In addition to Bennet, the 36 participants include the following: Senators Sen. Lamar Alexander (R-TN), Kelly Ayotte (R-NH), Mark Begich (D-AK), Richard Burr (R-NC), Tom Carper (D-DE), Saxby Chambliss (R-GA), Dan Coats (R-IN), Tom Coburn (R-OK), Thad Cochran (R-MS), Kent Conrad (D-ND), Chris Coons (D-DE), Bob Corker (R-TN), John Cornyn (R-TX), Mike Crapo (R-ID), Lindsey Graham (R-SC), Kay Hagan (D-NC), Kay Bailey Hutchison (R-TX), Johnny Isakson (R-GA), Mike Johanns (R-NE), Ron Johnson (R-WI), Mark Kirk (R-IL), Amy Klobuchar (D-MN), Mary Landrieu (D-LA), Joe Lieberman (I-CT), Claire McCaskill (D-MO), Joe Manchin (D-WV), Lisa Murkowski (R-AK), Bill Nelson (D-FL), Mark Pryor (D-AR), Jeanne Shaheen (D-NH), Jon Tester (D-MT), Mark Udall (D-CO), Mark Warner (D-VA), Roger Wicker (R-MS) and Ron Wyden (D-OR).

Full text of Bennet’s remarks are included below.

Thanks, everybody. I’ll be brief. It’s a joy to be here with so many people from both parties. I want to say a special thank you to Mike Johanns for the work that he’s done over the past few months with me to help assemble people on letters that say things like we know we need discretionary spending cuts, entitlement reforms and tax reform.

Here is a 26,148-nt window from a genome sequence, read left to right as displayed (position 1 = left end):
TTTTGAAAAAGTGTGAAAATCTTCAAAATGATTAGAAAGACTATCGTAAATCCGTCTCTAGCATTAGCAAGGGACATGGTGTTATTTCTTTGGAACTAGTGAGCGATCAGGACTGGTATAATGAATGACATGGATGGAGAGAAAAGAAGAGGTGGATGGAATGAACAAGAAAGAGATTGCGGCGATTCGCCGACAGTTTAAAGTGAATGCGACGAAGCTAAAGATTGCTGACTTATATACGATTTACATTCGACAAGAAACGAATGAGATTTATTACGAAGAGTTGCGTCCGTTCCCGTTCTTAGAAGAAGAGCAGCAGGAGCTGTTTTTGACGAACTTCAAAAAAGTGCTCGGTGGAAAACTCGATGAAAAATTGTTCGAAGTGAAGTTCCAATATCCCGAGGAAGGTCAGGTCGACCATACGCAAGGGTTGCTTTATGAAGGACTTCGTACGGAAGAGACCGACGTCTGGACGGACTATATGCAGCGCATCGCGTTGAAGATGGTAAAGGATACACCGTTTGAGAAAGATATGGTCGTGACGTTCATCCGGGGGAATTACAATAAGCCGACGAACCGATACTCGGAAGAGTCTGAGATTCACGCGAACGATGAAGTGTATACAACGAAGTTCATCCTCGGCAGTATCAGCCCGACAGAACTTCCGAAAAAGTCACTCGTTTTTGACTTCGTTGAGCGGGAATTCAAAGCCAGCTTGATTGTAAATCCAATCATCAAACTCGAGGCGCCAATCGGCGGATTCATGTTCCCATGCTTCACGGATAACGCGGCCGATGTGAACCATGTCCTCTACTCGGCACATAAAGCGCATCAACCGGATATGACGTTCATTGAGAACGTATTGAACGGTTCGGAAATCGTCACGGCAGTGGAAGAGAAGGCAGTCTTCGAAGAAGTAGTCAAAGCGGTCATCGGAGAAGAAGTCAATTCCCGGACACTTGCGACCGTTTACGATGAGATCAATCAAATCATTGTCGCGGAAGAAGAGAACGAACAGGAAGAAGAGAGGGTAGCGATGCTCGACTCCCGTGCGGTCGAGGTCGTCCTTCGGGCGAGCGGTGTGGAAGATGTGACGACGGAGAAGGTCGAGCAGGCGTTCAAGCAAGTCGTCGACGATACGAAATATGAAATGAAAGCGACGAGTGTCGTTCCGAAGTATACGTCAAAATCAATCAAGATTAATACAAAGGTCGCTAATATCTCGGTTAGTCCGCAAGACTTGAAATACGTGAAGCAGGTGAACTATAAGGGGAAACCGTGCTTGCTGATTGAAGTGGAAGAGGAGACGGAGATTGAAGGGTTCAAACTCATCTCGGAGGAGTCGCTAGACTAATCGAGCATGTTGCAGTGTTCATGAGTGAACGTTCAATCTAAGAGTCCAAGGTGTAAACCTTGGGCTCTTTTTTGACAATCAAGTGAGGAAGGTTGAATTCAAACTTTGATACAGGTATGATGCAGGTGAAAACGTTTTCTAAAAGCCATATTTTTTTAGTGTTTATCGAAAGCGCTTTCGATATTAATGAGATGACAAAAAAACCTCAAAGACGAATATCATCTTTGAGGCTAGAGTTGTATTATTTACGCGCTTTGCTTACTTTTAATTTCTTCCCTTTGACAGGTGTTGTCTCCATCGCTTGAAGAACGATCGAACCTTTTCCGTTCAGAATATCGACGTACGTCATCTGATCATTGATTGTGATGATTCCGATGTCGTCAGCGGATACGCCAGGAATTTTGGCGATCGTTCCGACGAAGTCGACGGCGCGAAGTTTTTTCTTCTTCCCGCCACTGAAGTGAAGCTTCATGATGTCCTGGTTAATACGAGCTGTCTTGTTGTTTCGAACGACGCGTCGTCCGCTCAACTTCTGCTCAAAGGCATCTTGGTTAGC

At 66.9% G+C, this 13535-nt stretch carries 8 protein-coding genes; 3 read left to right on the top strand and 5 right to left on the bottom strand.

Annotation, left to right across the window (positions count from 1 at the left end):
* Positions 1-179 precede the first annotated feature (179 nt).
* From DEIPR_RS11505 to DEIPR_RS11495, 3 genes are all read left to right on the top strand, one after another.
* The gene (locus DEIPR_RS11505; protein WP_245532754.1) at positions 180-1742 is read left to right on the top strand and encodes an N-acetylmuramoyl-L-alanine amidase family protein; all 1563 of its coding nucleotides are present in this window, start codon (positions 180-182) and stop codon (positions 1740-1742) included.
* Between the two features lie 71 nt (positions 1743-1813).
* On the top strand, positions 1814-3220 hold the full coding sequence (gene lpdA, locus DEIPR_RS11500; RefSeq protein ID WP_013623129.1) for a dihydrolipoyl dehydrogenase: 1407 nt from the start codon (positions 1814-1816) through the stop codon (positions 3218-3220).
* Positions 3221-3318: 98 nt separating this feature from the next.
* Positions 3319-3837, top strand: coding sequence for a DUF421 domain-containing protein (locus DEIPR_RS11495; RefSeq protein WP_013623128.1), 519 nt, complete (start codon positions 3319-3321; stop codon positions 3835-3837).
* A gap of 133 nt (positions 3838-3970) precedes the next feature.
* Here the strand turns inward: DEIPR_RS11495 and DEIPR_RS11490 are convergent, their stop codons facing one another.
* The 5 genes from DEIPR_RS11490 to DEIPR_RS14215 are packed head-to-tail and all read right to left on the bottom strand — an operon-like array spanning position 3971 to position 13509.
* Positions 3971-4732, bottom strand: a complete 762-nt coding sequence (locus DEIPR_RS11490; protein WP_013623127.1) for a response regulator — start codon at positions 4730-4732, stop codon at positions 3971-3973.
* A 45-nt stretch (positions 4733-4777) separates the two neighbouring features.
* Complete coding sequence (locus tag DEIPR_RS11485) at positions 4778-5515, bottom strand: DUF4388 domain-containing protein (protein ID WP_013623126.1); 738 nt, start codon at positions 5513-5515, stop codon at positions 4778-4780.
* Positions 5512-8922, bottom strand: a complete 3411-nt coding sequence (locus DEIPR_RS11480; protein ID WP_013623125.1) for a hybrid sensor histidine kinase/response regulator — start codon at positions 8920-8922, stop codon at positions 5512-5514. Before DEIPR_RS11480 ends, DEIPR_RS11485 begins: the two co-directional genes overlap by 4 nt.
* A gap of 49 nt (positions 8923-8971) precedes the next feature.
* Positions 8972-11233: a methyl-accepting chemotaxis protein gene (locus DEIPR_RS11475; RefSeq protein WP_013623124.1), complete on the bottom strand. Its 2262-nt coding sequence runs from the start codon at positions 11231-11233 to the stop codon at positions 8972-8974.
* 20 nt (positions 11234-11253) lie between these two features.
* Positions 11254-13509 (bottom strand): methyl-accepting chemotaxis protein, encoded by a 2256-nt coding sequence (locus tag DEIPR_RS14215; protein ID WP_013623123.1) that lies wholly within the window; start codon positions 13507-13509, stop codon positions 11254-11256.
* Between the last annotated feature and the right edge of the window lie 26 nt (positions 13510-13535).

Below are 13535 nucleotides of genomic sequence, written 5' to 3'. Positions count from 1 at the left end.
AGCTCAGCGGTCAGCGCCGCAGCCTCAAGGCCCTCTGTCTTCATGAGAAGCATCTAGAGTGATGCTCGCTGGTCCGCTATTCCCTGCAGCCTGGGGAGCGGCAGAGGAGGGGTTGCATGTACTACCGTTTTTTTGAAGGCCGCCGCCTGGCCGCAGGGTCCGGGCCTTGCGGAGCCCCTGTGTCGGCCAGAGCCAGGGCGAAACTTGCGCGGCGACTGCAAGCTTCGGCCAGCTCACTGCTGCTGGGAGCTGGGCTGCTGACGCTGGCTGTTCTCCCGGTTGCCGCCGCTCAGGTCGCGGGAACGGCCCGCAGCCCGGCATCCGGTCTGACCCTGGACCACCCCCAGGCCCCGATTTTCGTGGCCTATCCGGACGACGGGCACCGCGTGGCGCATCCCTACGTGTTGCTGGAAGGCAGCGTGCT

But the voices that I want to express to you today are the voices of the state of Colorado. We are a third Republican, we are a third Independent, we are a third Democratic. And for two and half years, I have traveled the state having town hall meetings, and we’ve talked about this problem, and they’re clear on what they want. They want us to materially address the problem, which is the $4 trillion number that Kent Conrad talked about. They want to know that we’re all in it together, that we all have something to contribute. They emphatically want it to be bipartisan. They don’t trust either party’s go-it-alone approach. The only thing I would add to any of that whatever we come up with has to satisfy the capital market. As Kent Conrad will tell you, every percentage that our interest rates rise is going to add $1.3 trillion to our debt.

Now, this time when I went home during this recess, every single town hall meeting started with somebody saying, “What’s wrong with you people? Why can’t you work together to solve this problem?” Local elected officials would say, “We’ve got big problem that we’re trying to solve in our communities, and we’re finding a way to work together. What is wrong with you? What is the deficit of cooperation that Washington has?” Not just the debt and deficit that’s on our balance sheet. And so, to see this number of Senators come together, assembled on the general parameters of where we need to go, I think is a great step forward, and it’s something that the people of my state are going to see as a very hopeful sign at a time when what we need more than anything else is to project confidence from this town that we can actually get our house is order, so that they can get the economy moving. So thank you.